The truth about cats and dogs, from my experience anyway, is that they’re pretty uncomplicated critters. They’re creatures of habit who require few creature comforts. Give them structure and routine, a safe warm place to sleep, feed them, exercise them, care for their ills, and they’re golden. Rescue cats and dogs, on the other hand, are a whole other ball of fur. Almost all of them (again, from my experience) need extra care and attention, lots of patience and understanding, and the occasional muzzle. Because almost all of them are a little whack. You don’t want to know what they went through to make them that way, and I’m sure they’d rather not remember. But whack they are.
Take, for instance, our latest pet-sit here in San Pancho for Curt and Cele. Two cats, two dogs. All rescues, all a little nutty. But, of course, they wheedled their way into our hearts and we had a blast caring for them, quirks and all. Cana the cat was a stray from San Miguel de Allende. Her belly is so huge and bulbous she looks like she swallowed a soccer ball. She’s white as a ghost and creeps around like one — when she can summon the energy to creep. Twenty-three out of 24 hot and humid hours a day she’s either snoozing on the cool tile floor or sprawled on the kitchen counter, air pushing in and out of her lungs like a ventilator. When she’s hungry, she meows like the creaking of a haunted house door. And she’s particular about her food: the kibble must fill precisely one-third of the bowl, no more, no less, or she’ll creak and groan until you’re so spooked you make it right.
Her girlfriend, Chica, a glamorous Siamese/ Himalayan cross, moves about only marginally more than Cana. When she does, she’s frequently dragging a cloth in her mouth. It’s a mystery as to why: Is she transporting imaginary kittens? An illusory kill? A towel to dry her hands? Because this cat has class. She won’t debase herself by drinking from the communal water bowl. She prefers to dip her paw daintily into the gardener’s watering can and lick her fingers (see video here). One day the can mysteriously disappeared, and ever since she’s been forced to drink like a common animal. Oh, the indignity.
Then there are the canines. Oro was here first, a rescue nine years ago when Curt and Cele lived in San Miguel. As a pup he trailed after his mama, digging through trash for scraps of food. Cele began tossing them bread from the car when they passed them in the street. Then the dogs followed them home, where Curt and Cele kept feeding them. While Oro ventured further into their yard (and into their hearts), his suspicious mother held back. They tried to capture them both, but only Oro would stay. Mama came around to visit, but preferred life on the streets.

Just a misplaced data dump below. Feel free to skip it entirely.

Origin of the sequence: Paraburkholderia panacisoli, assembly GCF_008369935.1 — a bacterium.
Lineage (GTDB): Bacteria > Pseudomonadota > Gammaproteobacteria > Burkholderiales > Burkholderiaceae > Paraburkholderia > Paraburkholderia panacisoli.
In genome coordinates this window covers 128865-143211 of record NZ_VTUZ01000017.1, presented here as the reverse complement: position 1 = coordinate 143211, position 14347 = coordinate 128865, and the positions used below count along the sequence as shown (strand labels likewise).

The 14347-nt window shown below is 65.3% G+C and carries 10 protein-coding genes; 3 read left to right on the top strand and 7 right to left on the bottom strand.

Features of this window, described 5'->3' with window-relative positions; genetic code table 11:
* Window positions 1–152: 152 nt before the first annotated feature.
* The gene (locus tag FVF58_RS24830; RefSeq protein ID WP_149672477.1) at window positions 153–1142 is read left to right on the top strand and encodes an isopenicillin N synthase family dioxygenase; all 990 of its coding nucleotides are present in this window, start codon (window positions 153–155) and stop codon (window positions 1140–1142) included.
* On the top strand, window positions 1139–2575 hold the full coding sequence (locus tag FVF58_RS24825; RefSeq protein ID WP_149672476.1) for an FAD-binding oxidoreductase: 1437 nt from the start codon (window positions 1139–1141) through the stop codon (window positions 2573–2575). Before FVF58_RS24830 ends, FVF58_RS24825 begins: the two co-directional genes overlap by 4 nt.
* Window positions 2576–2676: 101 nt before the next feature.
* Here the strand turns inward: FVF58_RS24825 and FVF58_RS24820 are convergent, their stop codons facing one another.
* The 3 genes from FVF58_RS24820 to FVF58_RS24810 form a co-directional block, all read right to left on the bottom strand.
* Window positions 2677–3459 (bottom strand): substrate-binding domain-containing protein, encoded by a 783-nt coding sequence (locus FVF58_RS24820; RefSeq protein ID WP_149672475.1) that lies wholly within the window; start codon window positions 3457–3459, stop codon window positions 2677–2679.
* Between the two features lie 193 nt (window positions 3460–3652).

Raised from puppyhood in a loving home, Oro is not as nutty as other rescues. It did, however, take him a week after Curt left to accept us. He skulked around, eyeing us from around corners and behind chairs, ignoring us when we called. He was still sad at the loss of Cele, who died in the spring, and he certainly didn’t want strangers around while he was grieving. But when we gave him his space, and after he realized his routines were to be continued (particularly his beloved beach walks), that he was being fed, brushed and cuddled, he actually started to like us. He occasionally had a crazed look that made us want to sleep with one eye open, but other than that, he was a sweetheart.
Lastly is Paloma, the puppy who lived behind a taco stand in Sayulita, down the highway. Nothing phases her; not thunder, not firecrackers, not other, bigger dogs. She’s happy as a pig in poop now that she has a real home. That’s not to say she doesn’t have her own, uh, quirks. She likes to mock charge you while lying down. There’s no other way to describe it; you have to see it to get it, but it’s hilarious. Plus she enjoys gathering covers into a pile before flopping down on them to sleep, leaving her bed mates out in the cold. She’s funny and playful but a brat on the beach. There are few things more disgusting than pulling a slimy, fetid fish carcass out of a dog’s mouth. Still, by the end, we’d fallen in love. Just not enough to kiss a pair of fish lips goodbye . . .